|Newsletter - 2016 Archive|
Beautiful Rain Forest and Riding Long with an Old Friend
Was it beautiful? Undeniably so. Was it wet? That's the only way you get a rain forest.
I had never ridden on the west side of Vancouver Island and when I signed up for the Renfrew Ramble 600K I knew I would be riding mostly alone; so I called on my good old friend, my purple Vitali, to keep me company. She did not disappoint and stayed true thru our world famous west coast drizzle, showers and pouring rain. The ride reminded me of the Rocky Mountain 1200K four years ago when the steady rain in the first half decimated riders and machines alike. My Vitali was there for me too.
My ride started a little off. I arrived 5 min late at the Croy's residence after missing a poorly marked bike underpass under the TransCanada Highway. As I was arriving, I saw the last rider leave, Ken I believe (wait a minute, no, I was the last rider!).
It was great to see Brynne. I have good memories of enjoying the Croy’s hospitality before a ride years back, and drafting behind their tandem. Anyway, after a brief hi, I left promptly but there was no way I could catch up with the other riders; besides the Galloping Goose trail was so beautiful and fresh in the early morning under our World-Famous West Coast Drizzle (I should trade-mark that!).
My good friend imparts her own rhythm and feel to the ride, saying: don't rush, be happy. Without the stimulation and pacing of other riders, I almost took it too easy and nearly missed the first control in Port Renfrew. The espresso at Pilgrim's Coffee before leaving Victoria, and the one at Serious Coffee in Sooke whispered my name so sweetly that I had to stop. Add to that marvelling at the Galloping Goose trail in the morning mist, the showers when coming to Jordan River and the pouring rain half-way to Port Renfrew and you will see why I had less than 15 min to spare.
After a hot soup for lunch at the Port Renfrew hotel (and leaving a poodle of water on their floor) it was time to tighten up the pace. So, I climbed the west side of the central Vancouver Island mountains, and descended the east side, at a steady pace. What a beautiful ride, even though the pavement was fairly broken. Fairy Lake in the mist really makes you believe in fairies and seeing a river turn back is really something. Somewhere there I crossed paths with the only other randonneur I saw during the whole ride (That’s not true! I honked my horn to a couple of randonneurs as they were coming back from Courtney).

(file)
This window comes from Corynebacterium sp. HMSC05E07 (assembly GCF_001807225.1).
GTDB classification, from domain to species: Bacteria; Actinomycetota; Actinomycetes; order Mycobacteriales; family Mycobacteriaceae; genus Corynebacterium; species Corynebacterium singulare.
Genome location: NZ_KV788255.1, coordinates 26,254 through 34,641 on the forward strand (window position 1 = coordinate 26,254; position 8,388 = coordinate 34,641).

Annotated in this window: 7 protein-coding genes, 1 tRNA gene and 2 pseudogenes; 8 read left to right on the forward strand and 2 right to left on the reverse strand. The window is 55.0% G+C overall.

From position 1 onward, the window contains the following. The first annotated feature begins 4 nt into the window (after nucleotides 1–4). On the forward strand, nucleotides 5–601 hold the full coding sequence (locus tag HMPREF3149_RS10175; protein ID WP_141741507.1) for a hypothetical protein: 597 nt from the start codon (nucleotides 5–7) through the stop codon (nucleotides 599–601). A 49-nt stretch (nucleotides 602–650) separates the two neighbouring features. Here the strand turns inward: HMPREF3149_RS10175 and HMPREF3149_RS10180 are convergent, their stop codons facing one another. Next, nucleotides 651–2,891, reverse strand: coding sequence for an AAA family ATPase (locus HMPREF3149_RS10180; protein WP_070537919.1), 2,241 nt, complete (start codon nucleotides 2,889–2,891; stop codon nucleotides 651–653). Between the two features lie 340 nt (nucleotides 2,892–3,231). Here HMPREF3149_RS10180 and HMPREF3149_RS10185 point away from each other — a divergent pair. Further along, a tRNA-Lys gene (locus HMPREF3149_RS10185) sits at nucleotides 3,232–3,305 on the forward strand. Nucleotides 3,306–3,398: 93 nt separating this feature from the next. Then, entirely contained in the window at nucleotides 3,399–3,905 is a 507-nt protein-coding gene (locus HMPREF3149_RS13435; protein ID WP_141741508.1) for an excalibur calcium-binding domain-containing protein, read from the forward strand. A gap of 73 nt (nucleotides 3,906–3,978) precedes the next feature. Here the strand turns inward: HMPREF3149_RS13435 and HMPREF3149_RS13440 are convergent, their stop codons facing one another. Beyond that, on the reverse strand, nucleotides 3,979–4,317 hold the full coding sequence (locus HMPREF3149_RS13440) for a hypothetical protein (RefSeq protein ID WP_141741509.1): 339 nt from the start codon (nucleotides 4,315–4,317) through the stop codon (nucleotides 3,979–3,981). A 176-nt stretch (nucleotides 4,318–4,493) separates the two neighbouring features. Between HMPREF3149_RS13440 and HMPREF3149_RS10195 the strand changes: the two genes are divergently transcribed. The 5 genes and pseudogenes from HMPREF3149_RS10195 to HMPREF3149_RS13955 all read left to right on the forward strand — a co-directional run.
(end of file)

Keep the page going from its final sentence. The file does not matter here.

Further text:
Let me tell you something about my old friend. I love my purple Vitali, but it was not love at first sight. It was the hard-earned labour of seven years and three grande randonnees.
Sometimes the best things in life happen by serendipity. I bought my Vitali thinking it was a different size, it has never been "properly" fitted to me and I almost sold her because people said she was wrong for me. But after seven years in randonneuring and some 12,000 K behind us, I may flirt occasionally with my other bikes in the 200K or 300K brevets, but when it comes to serious randonneuring I will always reach for my old friend.
I bought her second hand from a lady in Pitt Meadows who had the bike built for her by Giuseppe Cramerotti at La Bicicletta, when they were still an Italian bike shop. She said she had three requests: the bike had to be purple, had to have a chrome fork and had to be good for long rides. So they put her together with a hand-made Italian touring lugged frame made of Columbus steel and a non-touring, but matching, chrome fork and dressed her up head to toe with beautiful and sturdy “bottom tier” Campagnolo Mirage parts.
I came to see the bike thinking it was a size 52 (I had been told by a veritable road-bike fitter that that was my proper size). But when I checked, the Vitali was actually a size 56, clearly much too large for me. I went for a test ride anyway. She felt instantly comfortable while riding, but, I have to confess, very awkward when mounting and dismounting.
It was definitely a girly bike. According to any roadie I asked she was clearly “not cool”, with that granny gear, the “sky-high” bars with a swan neck touring stem and room for 28 tires and fenders. To add further insult, when I called her into duty I added an old-school Carradice bag, reflective tape all over, the over the top bike horn (souvenir from a dollar store in Kamloops) and the definitely cheap and un-matching recycled Powerade plastic bottles. She definitely screams: I don't give a damn what you think!
I have to confess though that I have my limits, I did change the purple handle bar tape and the purple computer that came with her.
She won my heart when the weather turned South during the 2012 Rocky Mountain 1200K. All sorts of bikes and riders were breaking down left and right, but she brought me safely home without a hitch. Actually, we did have a flat tire just before Beauty Creek that almost cost us the ride. But, flat tires are the only "mechanicals" I have ever had to stop and fix during a brevet with my old friend.
There you have it, serendipity and all, life gives you gifts but you have to be attentive to not let them pass by because of what other people may say. Yes, I ride a girly purple bike and quite frankly I don’t give a damn what anybody thinks.
How Lucky We Are Living in Cycling Nirvana
If you haven't done so, at your next opportunity come ride the west side of Vancouver Island. Just remember to book some rain (not hard to do) and bring your best friend.
May 31, 2016